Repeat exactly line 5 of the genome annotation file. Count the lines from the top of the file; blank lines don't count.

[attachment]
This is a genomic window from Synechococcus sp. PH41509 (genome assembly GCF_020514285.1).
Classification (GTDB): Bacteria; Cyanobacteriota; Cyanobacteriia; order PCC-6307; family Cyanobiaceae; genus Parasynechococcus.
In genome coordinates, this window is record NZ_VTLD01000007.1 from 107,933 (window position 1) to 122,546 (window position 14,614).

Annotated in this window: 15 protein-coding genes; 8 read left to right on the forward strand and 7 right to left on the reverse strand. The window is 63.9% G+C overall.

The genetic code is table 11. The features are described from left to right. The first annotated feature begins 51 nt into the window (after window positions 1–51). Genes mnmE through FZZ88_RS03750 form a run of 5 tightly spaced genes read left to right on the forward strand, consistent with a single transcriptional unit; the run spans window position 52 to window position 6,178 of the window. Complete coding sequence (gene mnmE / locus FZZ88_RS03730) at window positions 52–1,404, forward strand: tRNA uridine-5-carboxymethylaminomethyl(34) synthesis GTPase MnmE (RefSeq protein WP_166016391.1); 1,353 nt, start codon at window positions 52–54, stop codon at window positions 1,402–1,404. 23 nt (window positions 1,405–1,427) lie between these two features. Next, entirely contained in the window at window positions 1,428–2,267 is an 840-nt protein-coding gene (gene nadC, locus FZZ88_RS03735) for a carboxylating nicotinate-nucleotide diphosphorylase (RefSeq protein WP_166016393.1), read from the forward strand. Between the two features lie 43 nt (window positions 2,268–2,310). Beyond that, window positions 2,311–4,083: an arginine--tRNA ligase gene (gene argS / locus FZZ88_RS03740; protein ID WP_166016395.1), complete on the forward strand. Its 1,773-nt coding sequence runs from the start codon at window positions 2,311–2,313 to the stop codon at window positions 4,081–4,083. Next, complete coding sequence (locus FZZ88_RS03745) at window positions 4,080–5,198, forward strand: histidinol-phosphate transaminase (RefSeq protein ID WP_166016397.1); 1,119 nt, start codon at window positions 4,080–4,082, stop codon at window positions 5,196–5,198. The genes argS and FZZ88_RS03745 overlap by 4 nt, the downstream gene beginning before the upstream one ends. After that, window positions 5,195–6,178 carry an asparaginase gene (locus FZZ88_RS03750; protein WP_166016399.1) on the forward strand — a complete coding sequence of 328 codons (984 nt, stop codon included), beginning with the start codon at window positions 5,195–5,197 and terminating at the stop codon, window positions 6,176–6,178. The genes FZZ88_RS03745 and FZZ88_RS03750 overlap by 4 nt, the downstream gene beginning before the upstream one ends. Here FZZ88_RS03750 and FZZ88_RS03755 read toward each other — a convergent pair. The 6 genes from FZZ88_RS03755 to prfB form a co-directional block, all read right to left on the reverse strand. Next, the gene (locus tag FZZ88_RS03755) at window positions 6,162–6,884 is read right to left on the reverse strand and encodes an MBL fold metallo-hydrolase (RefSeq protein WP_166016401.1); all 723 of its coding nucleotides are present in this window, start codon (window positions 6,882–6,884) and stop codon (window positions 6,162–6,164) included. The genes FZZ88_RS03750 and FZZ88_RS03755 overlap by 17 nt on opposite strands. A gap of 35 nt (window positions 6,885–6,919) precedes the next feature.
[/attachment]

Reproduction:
The genetic code is table 11. The features are described from left to right. The first annotated feature begins 51 nt into the window (after window positions 1–51). Genes mnmE through FZZ88_RS03750 form a run of 5 tightly spaced genes read left to right on the forward strand, consistent with a single transcriptional unit; the run spans window position 52 to window position 6,178 of the window. Complete coding sequence (gene mnmE / locus FZZ88_RS03730) at window positions 52–1,404, forward strand: tRNA uridine-5-carboxymethylaminomethyl(34) synthesis GTPase MnmE (RefSeq protein WP_166016391.1); 1,353 nt, start codon at window positions 52–54, stop codon at window positions 1,402–1,404. 23 nt (window positions 1,405–1,427) lie between these two features. Next, entirely contained in the window at window positions 1,428–2,267 is an 840-nt protein-coding gene (gene nadC, locus FZZ88_RS03735) for a carboxylating nicotinate-nucleotide diphosphorylase (RefSeq protein WP_166016393.1), read from the forward strand. Between the two features lie 43 nt (window positions 2,268–2,310). Beyond that, window positions 2,311–4,083: an arginine--tRNA ligase gene (gene argS / locus FZZ88_RS03740; protein ID WP_166016395.1), complete on the forward strand. Its 1,773-nt coding sequence runs from the start codon at window positions 2,311–2,313 to the stop codon at window positions 4,081–4,083. Next, complete coding sequence (locus FZZ88_RS03745) at window positions 4,080–5,198, forward strand: histidinol-phosphate transaminase (RefSeq protein ID WP_166016397.1); 1,119 nt, start codon at window positions 4,080–4,082, stop codon at window positions 5,196–5,198. The genes argS and FZZ88_RS03745 overlap by 4 nt, the downstream gene beginning before the upstream one ends. After that, window positions 5,195–6,178 carry an asparaginase gene (locus FZZ88_RS03750; protein WP_166016399.1) on the forward strand — a complete coding sequence of 328 codons (984 nt, stop codon included), beginning with the start codon at window positions 5,195–5,197 and terminating at the stop codon, window positions 6,176–6,178. The genes FZZ88_RS03745 and FZZ88_RS03750 overlap by 4 nt, the downstream gene beginning before the upstream one ends. Here FZZ88_RS03750 and FZZ88_RS03755 read toward each other — a convergent pair. The 6 genes from FZZ88_RS03755 to prfB form a co-directional block, all read right to left on the reverse strand. Next, the gene (locus tag FZZ88_RS03755) at window positions 6,162–6,884 is read right to left on the reverse strand and encodes an MBL fold metallo-hydrolase (RefSeq protein WP_166016401.1); all 723 of its coding nucleotides are present in this window, start codon (window positions 6,882–6,884) and stop codon (window positions 6,162–6,164) included. The genes FZZ88_RS03750 and FZZ88_RS03755 overlap by 17 nt on opposite strands. A gap of 35 nt (window positions 6,885–6,919) precedes the next feature.